THE UPS AND DOWNS OF ‘BRIGHTON’: Neil Simon’s Brighton Beach Memoirs is a semi-autobiographical story of his growing up in New York in the shadows of the Depression. And as David Novinski says in his Front Row review, “In the hands of Contemporary Theatre of Dallas and director Michael Serrecchia, it’s also semi-funny, semi-serious, and only semi-effective.” Lawson Taitte had a few quibbles with some of the performances but calls it, “a perfect show about family.” And Carli Baylor pretty much loved the whole thing. “You’ll laugh, you’ll cry and you’ll understand why theater can be a great way to cope with your own life,” she says in her Theater Jones review.
‘WILD’ AND WILLING: The Orbans will play a party in their honor on Friday at Lola’s in Fort Worth. The occasion is the release of their new album, When We Were Wild. And the band members say capturing their live energy was a top priority. “The band plays well together live,” singer Peter Black tells Preston Jones of dfw.com, “and I think we just wanted to capture that the best we could.” Hunter Hauk also talked to the band for a story in this week’s Quick. Bassist Cliff Wright says part of making the album was a change of scenery. “We moved into a house down in Austin with a goal to get as creative an environment as we could, and I think it really shows. We took the same mind-set to Los Angeles as we finished the record. The album is a great representation of the band finding our sound.” Fort Worth Weekly also weighs in on the disc.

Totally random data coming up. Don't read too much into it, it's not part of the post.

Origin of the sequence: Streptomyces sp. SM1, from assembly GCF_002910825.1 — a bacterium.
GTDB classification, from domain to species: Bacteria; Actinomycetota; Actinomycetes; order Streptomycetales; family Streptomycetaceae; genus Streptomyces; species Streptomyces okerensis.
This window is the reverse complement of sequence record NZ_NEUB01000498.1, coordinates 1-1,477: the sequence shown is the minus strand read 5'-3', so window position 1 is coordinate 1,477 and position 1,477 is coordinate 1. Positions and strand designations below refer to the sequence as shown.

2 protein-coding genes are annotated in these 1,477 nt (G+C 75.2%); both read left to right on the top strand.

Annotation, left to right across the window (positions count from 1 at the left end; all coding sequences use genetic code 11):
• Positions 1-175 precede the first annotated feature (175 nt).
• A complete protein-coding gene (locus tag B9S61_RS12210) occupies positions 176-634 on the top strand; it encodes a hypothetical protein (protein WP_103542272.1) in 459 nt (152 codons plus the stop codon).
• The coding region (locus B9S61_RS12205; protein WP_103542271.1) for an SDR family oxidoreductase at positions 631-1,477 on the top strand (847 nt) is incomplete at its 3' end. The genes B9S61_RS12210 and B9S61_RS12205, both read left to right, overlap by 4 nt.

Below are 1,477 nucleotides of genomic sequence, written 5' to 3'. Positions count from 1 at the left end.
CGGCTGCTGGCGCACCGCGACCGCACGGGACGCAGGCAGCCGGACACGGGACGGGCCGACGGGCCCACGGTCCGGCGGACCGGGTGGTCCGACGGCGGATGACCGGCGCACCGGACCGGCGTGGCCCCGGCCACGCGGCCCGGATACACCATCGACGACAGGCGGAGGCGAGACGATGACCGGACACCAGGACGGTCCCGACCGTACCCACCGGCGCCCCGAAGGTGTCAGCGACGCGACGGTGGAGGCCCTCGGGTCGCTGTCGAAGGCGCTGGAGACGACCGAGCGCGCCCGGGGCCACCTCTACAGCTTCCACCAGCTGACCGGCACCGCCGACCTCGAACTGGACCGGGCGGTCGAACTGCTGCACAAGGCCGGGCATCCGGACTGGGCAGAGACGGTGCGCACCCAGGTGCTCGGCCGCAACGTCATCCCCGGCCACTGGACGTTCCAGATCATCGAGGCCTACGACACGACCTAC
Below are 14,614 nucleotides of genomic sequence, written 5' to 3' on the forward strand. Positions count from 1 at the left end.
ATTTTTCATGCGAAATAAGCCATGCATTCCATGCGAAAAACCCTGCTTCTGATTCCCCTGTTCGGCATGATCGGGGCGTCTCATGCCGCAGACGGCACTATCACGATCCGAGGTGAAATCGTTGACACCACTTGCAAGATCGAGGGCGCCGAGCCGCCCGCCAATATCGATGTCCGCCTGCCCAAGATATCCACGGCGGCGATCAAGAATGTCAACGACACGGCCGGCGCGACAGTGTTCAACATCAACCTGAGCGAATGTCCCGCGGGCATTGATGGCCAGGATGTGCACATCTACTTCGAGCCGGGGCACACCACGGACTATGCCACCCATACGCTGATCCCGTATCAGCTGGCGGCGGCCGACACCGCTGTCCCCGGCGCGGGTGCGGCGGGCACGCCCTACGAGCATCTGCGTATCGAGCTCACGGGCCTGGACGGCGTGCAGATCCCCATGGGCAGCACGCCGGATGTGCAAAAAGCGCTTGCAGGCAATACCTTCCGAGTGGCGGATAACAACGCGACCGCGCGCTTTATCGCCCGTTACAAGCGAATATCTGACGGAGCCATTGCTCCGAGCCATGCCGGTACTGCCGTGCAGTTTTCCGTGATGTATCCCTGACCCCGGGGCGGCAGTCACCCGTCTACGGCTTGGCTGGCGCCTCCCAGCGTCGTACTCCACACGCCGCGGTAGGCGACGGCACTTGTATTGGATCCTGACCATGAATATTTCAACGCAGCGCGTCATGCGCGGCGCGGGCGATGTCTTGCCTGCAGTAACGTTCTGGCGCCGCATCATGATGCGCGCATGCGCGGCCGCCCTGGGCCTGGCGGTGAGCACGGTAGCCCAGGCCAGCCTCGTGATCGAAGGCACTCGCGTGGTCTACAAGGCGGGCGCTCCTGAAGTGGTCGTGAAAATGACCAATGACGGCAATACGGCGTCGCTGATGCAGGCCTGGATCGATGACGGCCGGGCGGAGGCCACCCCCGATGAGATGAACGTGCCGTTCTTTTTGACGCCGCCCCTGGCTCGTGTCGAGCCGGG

EXIT THROUGH THE GIFT SHOP: Laura Kostelny of Front Row touches on a topic that has always interested me: museum gift shops. It’s always fun to see how they try and serve both the serious visitor and the person who just has to buy some sort of knickknack at every place they go. Kostelny is a little annoyed with the gift shop at the Women’s Museum in Fair Park. Actually, make that a lot annoyed. “At what is possibly the most politically incorrect gift shop on record—a new record, go for it ladies!—you can celebrate your PhD with the purchase of a red straw cowboy hat adorned with a rhinestone tiara spelling out your alma mater,” she writes. This is a good post to read the comments on. What started out as a backlash against the writer has evened out some as more people have weighed in. Seems like a good conversation to have.